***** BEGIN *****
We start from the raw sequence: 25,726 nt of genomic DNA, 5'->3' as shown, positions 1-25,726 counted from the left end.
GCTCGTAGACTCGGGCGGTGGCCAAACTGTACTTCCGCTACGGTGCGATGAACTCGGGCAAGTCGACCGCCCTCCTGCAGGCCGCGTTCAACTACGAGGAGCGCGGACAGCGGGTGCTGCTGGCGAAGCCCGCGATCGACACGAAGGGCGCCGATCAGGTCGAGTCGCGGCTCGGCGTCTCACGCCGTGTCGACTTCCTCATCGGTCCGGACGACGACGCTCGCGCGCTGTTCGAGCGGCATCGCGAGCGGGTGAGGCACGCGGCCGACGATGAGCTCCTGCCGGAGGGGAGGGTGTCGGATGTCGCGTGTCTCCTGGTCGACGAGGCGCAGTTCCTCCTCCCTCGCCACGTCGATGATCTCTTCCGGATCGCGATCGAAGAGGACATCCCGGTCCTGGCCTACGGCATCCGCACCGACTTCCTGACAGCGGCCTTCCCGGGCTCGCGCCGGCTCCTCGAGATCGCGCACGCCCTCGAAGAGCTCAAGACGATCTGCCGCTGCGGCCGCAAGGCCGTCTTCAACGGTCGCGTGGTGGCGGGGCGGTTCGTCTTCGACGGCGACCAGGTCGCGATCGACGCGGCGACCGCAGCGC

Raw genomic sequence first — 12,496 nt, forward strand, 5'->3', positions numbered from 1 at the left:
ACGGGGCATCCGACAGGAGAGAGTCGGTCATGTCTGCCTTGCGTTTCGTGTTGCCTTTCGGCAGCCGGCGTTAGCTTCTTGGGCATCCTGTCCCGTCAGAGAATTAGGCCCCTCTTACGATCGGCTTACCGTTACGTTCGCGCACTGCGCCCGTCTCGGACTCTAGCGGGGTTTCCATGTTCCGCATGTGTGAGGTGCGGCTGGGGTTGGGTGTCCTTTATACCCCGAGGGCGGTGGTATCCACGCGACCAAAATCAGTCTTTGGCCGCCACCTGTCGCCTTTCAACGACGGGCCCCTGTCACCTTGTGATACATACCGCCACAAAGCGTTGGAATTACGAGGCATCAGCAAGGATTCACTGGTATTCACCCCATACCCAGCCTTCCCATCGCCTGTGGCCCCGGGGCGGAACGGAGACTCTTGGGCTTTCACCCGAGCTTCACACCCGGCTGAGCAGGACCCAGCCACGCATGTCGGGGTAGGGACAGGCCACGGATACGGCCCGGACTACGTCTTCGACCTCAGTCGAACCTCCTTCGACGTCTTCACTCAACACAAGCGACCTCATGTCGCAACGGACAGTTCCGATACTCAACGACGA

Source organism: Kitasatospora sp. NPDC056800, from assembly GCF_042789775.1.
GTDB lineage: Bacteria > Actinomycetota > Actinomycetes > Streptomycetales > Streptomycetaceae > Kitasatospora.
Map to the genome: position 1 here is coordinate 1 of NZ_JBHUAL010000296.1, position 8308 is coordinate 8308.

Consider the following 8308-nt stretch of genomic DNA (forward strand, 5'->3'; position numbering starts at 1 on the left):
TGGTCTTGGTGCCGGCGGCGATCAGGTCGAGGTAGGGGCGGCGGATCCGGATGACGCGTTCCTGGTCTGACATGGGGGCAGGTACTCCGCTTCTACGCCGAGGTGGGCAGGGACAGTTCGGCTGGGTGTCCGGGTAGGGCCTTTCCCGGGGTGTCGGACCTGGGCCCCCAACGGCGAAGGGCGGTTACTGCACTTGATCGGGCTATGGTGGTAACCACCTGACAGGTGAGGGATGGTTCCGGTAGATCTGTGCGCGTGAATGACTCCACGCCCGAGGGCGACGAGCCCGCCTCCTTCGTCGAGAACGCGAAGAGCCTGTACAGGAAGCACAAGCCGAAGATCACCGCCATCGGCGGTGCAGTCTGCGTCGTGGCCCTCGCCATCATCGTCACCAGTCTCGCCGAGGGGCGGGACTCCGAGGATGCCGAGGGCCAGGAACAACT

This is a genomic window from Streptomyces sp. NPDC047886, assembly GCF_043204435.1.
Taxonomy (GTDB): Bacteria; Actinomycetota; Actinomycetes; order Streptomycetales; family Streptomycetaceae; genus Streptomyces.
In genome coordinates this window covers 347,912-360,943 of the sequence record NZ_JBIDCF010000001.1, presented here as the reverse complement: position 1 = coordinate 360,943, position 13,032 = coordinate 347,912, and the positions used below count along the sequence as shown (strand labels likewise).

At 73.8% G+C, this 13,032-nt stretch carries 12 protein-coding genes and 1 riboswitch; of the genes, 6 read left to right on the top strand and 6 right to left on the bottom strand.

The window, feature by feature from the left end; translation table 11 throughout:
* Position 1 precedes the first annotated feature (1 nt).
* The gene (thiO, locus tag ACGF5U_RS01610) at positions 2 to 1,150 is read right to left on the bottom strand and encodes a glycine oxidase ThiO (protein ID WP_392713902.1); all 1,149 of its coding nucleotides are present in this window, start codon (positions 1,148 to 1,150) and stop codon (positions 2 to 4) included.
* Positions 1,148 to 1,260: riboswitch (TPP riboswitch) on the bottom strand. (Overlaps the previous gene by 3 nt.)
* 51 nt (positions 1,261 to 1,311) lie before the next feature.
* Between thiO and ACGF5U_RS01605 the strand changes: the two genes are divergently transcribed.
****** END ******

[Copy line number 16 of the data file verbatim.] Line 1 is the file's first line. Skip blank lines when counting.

* The gene (thiO, locus tag ACGF5U_RS01610) at positions 2 to 1,150 is read right to left on the bottom strand and encodes a glycine oxidase ThiO (protein ID WP_392713902.1); all 1,149 of its coding nucleotides are present in this window, start codon (positions 1,148 to 1,150) and stop codon (positions 2 to 4) included.